Review of Pakikiramay:
Alay ng mga Makata sa mga Magsasaka ng Hacienda Luisita
Amado V. Hernandez Resource Center and Congress of Teachers and Educators
for Nationalism and Democracy-Alliance of Concerned Teachers
What makes Pakikiramay:
Alay ng mga Makata sa mga Magsasaka ng
Hacienda Luisita remarkable is
the broad spectrum of poets represented in the collection. In a way, the
slim volume shows how the indignation caused by the Hacienda Luisita
massacre cut across various political shades.
BY ALEXANDER MARTIN REMOLLINO
It was Nov. 30 when I
received information on a then-forthcoming anthology of poetry condemning
the Nov. 16 dispersal of striking workers at the Cojuangco/Aquino-owned
Hacienda Luisita, a sugar plantation in Tarlac (120 kms. north of Manila).
The book, so James Jazmines of the Amado V. Hernandez Resource Center (AVHRC)
told me, was to be launched Dec. 6.
The workers were
demanding land redistribution, higher wages, and more mandays. Seven were
confirmed killed in the dispersal. Another – a peasant leader – was killed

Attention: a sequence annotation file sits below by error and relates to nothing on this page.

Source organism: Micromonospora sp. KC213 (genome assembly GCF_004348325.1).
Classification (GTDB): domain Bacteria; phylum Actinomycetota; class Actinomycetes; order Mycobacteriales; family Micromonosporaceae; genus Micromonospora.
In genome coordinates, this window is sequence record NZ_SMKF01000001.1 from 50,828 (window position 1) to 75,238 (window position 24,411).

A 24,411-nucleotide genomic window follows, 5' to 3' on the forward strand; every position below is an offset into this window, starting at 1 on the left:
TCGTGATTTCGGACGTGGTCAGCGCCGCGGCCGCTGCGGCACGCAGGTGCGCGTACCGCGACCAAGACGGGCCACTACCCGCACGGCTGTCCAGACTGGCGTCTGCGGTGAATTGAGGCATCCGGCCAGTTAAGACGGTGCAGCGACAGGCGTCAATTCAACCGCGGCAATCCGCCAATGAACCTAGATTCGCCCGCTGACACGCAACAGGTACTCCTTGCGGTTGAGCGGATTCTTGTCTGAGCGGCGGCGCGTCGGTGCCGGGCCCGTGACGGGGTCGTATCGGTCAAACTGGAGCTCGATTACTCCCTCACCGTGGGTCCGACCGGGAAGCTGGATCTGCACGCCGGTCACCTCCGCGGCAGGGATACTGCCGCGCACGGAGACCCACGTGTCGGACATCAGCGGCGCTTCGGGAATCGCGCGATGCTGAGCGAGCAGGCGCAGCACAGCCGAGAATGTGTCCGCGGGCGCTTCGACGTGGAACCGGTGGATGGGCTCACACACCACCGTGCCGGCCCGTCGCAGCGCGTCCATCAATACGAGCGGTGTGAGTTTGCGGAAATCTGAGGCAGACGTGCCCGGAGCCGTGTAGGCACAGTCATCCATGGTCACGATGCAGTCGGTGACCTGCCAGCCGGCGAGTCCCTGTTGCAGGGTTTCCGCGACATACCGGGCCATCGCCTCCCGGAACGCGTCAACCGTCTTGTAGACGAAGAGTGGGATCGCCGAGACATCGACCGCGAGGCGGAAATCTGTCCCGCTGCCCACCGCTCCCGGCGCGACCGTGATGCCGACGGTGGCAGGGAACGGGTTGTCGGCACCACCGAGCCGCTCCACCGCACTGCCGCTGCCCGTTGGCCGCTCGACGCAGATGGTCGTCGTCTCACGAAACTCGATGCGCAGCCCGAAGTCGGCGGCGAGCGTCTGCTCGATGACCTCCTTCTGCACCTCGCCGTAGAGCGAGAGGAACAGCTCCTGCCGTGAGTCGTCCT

a few weeks later.
It was Nov. 30, and
the way Jazmines’ text message was worded, it was clear that the book was
still in the works. I could not imagine how a book that was still in
process could be launched in six days.
I turned out to be
correct in my observation: the book, titled Pakikiramay:
ng mag Makata sa mga Magsasaka ng Hacienda Luisita
(Condolence: Poets’ Dedication to the
Peasants of Hacienda Luisita) was launched Dec. 13.
Which, however, was
still very soon to launch a book that was still in the works just 13 days
iglap (lightning publication) is how Dr. Joi Barrios, poet and
University of the Philippines (UP) professor describes the book, her
brainchild, for which she conceived the idea during the Nov. 18
multi-sectoral tribute to the slain Hacienda Luisita workers. The book is
jointly published by the AVHRC and the Congress of Teachers and Educators
for Nationalism and Democracy-Alliance of Concerned Teachers
For a publikasyong
iglap, it turned out well.
Now, the AVHRC and
Contend-ACT are well-recognized acronyms in the cause-oriented movement.
But the anthology